It Seemed Like Such A Good Week For Midwifery
It was looking like a good week for midwives in Washington State, and along with them, probably the entire health care system. And then, not so much…
One of the first bills to get a hearing in Olympia’s health care committees this week was HB 2186, sponsored by Rep. Bailey. The bill would allow nurses to coordinate with and work at the direction of midwives.
That’d be a win for midwifery, but it’s also a win for the state. Why? It sort of goes like this.
1. Care coordination: Of the 700,000 Healthy Options patients the state covers in Medicaid, one of the highest cost items come from deliveries of newborn children that don’t receive adequate prenatal care.
2. Volume: The top 5 care billing codes by quantity (DRG) for Medicaid Healthy Options are all related to birth: c-section with and without complications, vaginal delivery with and without complications, and healthy newborn child.
3. Access: When we look out to 2014, and the 600,000 to 1 million possible Washingtonians who will be newly eligible for Medicaid (well beyond the state’s own numbers, but validated when you talk to community health clinics), one of the biggest pressures will be from younger, child-bearing populations, often with higher rates of pregnancy than the population at large (Hispanic immigrants, for instance). In other words, this group provider class is really important for access in the coming years.
4. Scope of practice: By allowing midwives to direct care, it frees up physicians for other more complex care episodes. Sure, child delivery can get pretty complicated. But, midwives have been doing this for a few millenia. They know when to bring a doctor into the equation.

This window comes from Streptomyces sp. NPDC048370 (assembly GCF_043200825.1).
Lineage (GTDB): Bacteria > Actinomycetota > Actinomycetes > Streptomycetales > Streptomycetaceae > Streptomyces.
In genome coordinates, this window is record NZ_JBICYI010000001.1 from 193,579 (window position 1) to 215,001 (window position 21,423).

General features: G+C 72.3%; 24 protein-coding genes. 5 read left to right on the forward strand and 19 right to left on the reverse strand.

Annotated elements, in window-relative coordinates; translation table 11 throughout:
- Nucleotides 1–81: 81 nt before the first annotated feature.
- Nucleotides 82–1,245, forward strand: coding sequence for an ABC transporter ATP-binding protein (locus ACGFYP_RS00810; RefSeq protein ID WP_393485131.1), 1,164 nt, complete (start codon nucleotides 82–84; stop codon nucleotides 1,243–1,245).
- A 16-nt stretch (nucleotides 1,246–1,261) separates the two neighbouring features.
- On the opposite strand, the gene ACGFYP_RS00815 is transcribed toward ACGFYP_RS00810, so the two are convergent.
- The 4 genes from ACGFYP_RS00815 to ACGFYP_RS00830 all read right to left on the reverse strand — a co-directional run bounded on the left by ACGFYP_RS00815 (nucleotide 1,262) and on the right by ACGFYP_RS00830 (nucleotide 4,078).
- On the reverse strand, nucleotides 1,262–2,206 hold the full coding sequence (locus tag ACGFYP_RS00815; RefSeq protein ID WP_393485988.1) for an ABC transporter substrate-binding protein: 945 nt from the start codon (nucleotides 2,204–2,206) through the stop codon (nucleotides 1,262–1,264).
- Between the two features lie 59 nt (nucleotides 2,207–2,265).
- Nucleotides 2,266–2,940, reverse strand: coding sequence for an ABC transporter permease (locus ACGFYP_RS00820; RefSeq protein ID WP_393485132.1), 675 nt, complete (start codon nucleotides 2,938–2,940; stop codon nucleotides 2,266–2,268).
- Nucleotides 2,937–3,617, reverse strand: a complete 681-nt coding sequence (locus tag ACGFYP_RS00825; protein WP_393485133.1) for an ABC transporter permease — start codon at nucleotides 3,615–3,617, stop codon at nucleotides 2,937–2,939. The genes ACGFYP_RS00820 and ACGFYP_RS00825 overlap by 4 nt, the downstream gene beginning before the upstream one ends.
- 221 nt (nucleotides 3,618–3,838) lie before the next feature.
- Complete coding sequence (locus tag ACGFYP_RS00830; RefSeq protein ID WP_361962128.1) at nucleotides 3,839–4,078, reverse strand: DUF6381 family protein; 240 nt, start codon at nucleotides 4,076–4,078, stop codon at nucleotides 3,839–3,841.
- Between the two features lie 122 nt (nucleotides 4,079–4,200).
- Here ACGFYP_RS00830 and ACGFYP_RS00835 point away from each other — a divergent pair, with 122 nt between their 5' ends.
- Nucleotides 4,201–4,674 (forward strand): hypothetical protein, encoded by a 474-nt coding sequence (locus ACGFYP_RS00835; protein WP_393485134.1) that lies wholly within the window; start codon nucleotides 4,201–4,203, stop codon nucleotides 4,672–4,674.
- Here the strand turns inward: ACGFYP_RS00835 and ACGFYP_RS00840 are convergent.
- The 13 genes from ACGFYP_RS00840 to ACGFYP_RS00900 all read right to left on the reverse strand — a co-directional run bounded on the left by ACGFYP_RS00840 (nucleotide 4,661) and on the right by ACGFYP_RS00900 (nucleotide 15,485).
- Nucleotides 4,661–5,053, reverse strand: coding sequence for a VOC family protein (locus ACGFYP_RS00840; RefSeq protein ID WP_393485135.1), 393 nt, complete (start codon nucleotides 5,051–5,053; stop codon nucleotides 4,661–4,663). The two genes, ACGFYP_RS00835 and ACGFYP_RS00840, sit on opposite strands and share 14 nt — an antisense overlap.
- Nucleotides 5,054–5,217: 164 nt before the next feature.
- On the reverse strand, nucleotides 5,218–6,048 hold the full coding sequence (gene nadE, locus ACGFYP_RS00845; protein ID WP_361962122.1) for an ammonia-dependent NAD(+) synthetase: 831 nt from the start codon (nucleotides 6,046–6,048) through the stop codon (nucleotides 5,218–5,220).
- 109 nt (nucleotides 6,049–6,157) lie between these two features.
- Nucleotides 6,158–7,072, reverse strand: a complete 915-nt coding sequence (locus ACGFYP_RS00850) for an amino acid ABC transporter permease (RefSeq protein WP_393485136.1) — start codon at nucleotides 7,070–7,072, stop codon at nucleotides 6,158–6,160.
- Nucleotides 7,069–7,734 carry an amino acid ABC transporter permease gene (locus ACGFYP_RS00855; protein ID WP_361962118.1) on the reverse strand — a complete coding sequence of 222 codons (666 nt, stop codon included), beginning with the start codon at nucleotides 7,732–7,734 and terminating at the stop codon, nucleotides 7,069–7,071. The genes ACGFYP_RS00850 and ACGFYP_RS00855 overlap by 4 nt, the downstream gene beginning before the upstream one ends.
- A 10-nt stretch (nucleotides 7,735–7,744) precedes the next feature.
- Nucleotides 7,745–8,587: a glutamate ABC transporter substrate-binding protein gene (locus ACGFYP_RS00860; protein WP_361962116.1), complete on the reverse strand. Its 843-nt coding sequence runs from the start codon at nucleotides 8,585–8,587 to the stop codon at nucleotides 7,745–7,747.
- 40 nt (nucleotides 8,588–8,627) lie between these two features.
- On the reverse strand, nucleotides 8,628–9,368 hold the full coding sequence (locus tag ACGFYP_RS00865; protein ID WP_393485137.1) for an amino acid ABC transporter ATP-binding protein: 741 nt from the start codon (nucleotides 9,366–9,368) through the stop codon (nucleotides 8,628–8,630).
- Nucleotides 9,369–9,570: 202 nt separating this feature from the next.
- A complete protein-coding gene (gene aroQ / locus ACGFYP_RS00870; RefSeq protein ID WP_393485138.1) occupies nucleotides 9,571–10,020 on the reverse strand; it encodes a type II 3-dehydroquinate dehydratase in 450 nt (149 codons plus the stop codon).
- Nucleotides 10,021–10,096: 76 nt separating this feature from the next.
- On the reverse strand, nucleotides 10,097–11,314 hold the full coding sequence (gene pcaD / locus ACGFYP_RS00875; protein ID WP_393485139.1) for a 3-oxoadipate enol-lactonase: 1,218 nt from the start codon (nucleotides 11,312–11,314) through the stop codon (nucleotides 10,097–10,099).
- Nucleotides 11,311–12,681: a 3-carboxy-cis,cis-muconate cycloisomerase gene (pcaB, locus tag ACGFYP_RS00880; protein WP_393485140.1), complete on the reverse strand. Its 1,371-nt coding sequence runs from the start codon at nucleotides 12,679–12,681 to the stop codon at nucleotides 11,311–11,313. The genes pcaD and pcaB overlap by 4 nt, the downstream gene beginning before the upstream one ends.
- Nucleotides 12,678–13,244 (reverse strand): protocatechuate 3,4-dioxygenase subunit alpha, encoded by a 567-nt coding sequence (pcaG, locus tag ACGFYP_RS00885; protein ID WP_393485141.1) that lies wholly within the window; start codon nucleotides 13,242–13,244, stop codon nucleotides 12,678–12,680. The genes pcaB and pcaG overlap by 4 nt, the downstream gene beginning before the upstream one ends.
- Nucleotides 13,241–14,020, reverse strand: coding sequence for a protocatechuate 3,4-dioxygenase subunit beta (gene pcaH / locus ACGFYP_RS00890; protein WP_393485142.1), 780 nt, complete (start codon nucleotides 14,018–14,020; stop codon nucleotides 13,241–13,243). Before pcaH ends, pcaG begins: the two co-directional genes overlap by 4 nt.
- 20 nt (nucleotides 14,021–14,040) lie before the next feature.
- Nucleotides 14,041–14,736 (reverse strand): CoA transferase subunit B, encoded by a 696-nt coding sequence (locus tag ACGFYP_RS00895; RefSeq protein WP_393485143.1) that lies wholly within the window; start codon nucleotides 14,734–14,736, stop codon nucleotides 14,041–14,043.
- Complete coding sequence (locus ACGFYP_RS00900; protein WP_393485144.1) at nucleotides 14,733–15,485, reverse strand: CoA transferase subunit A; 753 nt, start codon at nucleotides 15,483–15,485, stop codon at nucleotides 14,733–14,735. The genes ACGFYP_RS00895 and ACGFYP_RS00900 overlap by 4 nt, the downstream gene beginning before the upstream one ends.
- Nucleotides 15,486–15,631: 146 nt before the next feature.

So, in the end, a good bill doing great stuff to increase care coordination, put downward pressure on costs, to expand access to care, and to free physicians to address other more complicated episodes.
At the same time, though, we saw this little nugget in today’s Publicola, announcing the UW Nursing School was planning to eliminate it’s midwife program.
“According to a letter from nursing school dean Dr. Marla Salmon distributed to supporters of the program, the midwife program was targeted because there are no tenured nurse-midwives teaching in the program; because nurse-midwifery was “determined not to meet a societal need” (maternal and newborn health were not considered societal needs in the evaluation process), and because only tenured or tenure-track professors were allowed to vote.”
Publicola forwarded me the email correspondence. Here it is, in its entirety, along with contact information to register concerns.
Subject: [AAUP] program elimination in the Nursing School
From: “Sharona E. Gordon” <firstname.lastname@example.org>
Date: 1/5/12 5:07 PM
Shocking news is making its way around campus: the Nursing School voted to eliminate its training programs for nurse-midwives, neonatal nurse-practitioners, and perinatal clinical nurse specialists. The nurse-midwifery program is financially self-sustaining. It has graduated about 100 nurse midwives in the two decades since its founding. It is fully subscribed, with qualified candidates turned away for lack of space every year. It is a strong program, with an enthusiastic, hard-working, and award-winning faculty.